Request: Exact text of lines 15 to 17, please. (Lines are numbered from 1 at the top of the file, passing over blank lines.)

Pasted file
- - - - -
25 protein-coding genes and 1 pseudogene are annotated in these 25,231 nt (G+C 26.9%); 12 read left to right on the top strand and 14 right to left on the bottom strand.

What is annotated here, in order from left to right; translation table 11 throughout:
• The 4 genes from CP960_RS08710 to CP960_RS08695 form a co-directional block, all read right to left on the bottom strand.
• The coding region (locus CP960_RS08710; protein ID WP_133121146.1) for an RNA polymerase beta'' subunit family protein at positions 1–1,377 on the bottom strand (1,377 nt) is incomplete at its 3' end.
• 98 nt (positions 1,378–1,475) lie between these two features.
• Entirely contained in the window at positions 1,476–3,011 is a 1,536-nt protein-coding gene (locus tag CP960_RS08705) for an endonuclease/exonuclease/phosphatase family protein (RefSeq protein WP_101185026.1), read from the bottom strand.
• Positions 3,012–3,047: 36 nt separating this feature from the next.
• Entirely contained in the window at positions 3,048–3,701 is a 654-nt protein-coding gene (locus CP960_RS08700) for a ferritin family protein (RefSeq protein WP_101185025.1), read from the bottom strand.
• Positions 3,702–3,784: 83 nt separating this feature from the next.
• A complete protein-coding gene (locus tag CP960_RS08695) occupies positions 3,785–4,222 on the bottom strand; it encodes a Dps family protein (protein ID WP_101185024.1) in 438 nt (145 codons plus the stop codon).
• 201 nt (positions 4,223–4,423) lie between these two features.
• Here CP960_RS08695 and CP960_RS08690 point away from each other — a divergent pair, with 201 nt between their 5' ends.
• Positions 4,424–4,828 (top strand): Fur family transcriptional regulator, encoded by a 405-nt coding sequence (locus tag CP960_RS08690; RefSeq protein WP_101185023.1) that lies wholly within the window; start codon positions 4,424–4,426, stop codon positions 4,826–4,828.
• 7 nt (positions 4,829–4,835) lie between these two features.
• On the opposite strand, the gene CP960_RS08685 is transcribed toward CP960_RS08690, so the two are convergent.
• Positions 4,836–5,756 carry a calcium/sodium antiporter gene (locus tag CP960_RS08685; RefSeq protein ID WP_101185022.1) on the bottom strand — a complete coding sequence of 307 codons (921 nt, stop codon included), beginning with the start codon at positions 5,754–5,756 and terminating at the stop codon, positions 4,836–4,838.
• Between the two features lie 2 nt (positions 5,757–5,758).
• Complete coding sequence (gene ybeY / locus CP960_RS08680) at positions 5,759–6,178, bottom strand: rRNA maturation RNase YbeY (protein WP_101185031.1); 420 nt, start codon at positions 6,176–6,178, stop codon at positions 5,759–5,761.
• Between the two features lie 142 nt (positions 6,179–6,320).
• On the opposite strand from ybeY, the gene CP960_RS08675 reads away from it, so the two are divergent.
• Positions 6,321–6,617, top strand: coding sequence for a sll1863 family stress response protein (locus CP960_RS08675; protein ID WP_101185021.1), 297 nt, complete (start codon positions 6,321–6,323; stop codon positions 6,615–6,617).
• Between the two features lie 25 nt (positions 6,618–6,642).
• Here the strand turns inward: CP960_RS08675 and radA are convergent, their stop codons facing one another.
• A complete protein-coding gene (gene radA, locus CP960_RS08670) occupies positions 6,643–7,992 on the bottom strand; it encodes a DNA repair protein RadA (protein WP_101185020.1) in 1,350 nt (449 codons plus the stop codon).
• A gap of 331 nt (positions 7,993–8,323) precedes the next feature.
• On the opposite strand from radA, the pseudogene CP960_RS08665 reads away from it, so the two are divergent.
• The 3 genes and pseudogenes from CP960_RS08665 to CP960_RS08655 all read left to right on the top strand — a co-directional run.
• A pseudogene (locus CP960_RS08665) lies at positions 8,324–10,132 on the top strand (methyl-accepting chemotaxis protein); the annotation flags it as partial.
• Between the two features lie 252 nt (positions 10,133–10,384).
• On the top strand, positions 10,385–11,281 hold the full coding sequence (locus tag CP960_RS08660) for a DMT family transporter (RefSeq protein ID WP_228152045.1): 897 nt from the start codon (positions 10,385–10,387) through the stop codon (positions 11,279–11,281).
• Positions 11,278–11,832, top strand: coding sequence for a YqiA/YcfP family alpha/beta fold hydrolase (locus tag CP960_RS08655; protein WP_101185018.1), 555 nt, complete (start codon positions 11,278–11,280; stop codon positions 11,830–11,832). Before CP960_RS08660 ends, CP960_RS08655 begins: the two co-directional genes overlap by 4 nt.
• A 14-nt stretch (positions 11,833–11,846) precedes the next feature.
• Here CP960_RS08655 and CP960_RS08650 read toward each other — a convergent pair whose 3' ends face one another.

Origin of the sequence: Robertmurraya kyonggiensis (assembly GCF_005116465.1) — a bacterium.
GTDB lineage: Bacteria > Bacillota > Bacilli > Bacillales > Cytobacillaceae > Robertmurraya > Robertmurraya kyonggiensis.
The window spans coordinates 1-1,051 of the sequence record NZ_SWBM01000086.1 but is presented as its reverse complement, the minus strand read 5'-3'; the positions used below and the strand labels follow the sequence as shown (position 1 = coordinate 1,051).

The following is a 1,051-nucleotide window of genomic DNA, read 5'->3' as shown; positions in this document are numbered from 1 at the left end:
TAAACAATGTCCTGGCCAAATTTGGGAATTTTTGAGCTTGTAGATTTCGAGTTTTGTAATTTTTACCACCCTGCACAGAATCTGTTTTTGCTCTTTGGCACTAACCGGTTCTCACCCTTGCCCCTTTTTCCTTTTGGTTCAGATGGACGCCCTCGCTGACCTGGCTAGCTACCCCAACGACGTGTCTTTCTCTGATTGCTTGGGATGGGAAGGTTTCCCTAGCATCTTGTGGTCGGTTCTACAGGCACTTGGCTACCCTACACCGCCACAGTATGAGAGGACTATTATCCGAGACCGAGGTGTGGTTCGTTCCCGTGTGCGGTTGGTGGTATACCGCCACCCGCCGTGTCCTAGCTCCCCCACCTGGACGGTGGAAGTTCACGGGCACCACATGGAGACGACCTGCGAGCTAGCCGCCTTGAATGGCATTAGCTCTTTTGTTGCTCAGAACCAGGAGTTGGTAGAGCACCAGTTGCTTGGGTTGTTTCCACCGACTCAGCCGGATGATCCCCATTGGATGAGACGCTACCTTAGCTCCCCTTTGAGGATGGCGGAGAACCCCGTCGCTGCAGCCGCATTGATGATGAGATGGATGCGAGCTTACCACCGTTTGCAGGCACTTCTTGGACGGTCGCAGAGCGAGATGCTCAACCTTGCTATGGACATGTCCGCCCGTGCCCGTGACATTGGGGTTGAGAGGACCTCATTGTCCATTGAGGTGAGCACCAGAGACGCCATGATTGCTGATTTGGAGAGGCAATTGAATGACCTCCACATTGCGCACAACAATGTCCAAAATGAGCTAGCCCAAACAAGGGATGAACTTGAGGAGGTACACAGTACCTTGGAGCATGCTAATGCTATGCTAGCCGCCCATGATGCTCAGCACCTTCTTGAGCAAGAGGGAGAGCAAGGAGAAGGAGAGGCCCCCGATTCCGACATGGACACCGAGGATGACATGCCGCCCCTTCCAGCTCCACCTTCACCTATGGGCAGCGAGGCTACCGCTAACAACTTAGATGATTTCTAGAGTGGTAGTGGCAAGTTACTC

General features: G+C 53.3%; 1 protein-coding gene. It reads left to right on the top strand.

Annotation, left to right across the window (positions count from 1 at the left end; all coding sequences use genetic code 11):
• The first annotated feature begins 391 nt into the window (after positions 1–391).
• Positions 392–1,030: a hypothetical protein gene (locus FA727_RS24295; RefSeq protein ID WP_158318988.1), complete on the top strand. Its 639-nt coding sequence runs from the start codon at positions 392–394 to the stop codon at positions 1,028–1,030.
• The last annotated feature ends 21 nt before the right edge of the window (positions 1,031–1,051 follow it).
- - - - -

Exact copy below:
• On the opposite strand, the gene CP960_RS08685 is transcribed toward CP960_RS08690, so the two are convergent.
• Positions 4,836–5,756 carry a calcium/sodium antiporter gene (locus tag CP960_RS08685; RefSeq protein ID WP_101185022.1) on the bottom strand — a complete coding sequence of 307 codons (921 nt, stop codon included), beginning with the start codon at positions 5,754–5,756 and terminating at the stop codon, positions 4,836–4,838.
• Between the two features lie 2 nt (positions 5,757–5,758).